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Amendment A

Aug 18, 2014 - By Steven R. Peck

Let's make sure changing the rules on UW trustees gets a full hearing before November

Tuesday's primary election ballot for Fremont County is a busy one in most areas, but the section for constitutional amendments and other ballot proposals is light this year.

There is just one. It won't be decided by voters until the general election, but it's worth talking over between Tuesday's primary and November's general.

Proposed Constitutional Amendment A would alter the state's foundational government document to permit non-resident of Wyoming to serve on the University of Wyoming Board of Trustees.

First off, let's be honest with ourselves. This is not an issue that is tearing Wyoming apart with controversy. Most voters in our state probably couldn't name a UW trustee, and fewer still probably know that trustees are required, constitutionally, to be Wyoming residents. (The best-known recent trustee is Taylor Haynes, now a candidate for governor in the Republican primary, who left the UW board a couple of years ago).

Like several other pieces of the Wyoming Constitutions, this requirement reflects the past, when there were fears that out-of-state meddlers would try to get their fingers into the state's only university and take advantage of our inexperienced university and government leadership.

Today, however, Constitutional Amendment A is intended to recognize that there might be concerned citizens with ties to the university who would be of useful service to UW if they sat among the trustees. That seems a fair proposition.

Legislation authorizing the amendment for this fall's ballot was approved with strong majorities in both houses of the Wyoming Legislature, and voters now will be asked to OK it on Nov. 4.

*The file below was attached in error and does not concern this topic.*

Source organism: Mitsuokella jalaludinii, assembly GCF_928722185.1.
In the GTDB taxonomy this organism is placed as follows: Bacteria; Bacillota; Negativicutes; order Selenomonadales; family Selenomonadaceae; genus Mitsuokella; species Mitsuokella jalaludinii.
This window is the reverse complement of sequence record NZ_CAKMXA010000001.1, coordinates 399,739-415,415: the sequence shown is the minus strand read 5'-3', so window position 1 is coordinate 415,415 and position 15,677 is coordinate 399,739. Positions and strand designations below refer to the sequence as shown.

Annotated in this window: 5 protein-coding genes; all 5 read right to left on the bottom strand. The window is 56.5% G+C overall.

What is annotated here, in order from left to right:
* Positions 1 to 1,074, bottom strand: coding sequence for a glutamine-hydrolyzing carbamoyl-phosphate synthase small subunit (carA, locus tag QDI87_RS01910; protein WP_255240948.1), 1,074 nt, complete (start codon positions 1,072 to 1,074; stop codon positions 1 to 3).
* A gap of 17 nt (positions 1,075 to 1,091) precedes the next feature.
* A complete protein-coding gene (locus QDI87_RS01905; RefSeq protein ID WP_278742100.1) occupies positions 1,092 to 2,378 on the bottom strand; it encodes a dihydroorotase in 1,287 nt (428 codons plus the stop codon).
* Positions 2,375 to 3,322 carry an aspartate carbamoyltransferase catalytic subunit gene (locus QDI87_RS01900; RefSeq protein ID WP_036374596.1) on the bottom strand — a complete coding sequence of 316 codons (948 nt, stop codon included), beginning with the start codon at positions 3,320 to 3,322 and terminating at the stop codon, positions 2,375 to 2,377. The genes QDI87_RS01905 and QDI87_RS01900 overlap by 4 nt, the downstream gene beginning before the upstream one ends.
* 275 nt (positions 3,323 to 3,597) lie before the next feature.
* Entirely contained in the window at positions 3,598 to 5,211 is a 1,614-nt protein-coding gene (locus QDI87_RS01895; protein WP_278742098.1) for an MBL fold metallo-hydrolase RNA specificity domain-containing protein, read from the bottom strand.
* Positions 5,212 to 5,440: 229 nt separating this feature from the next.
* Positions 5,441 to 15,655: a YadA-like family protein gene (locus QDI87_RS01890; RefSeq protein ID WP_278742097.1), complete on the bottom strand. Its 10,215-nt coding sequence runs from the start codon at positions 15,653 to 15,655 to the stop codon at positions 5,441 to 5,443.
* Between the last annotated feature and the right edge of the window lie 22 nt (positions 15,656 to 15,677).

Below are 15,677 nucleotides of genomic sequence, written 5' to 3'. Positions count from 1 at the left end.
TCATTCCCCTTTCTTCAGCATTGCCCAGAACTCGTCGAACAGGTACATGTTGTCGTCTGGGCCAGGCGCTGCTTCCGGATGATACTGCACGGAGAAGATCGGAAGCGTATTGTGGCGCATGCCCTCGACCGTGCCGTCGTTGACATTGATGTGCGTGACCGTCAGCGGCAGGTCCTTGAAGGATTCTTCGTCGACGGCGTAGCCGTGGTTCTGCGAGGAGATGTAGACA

The amendment would leave many controls in place to ensure that our-of-state interests didn't hold sway on the board. The governor still would appoint all trustees, and the Wyoming Senate would approve them, as happens already. And a key provision of the amendment is that no more than 20 percent of the board of trustees could consist of non-residents. This is an odd percentage on a 12-member board -- 20 percent of 12 is 2.4 -- but it means that there is no way out-of-staters could come to dominate the board.

In fact, there would be no requirement that the governor name a non-Wyoming board member at all -- simply permission to do it if he or she chose to.

This has been a lively primary election campaign for governor, but the UW trustee issue has generated hardly a whisper of discussion so far. Once the general election field is set after Tuesday, let's be sure to include inquiries about Amendment A in discussions with and debates among the candidates.

This is not a seminal amendment, but changing the Wyoming Constitution ought not to be done lightly. Think it over between now and November, and ask our gubernatorial candidates to do the same.

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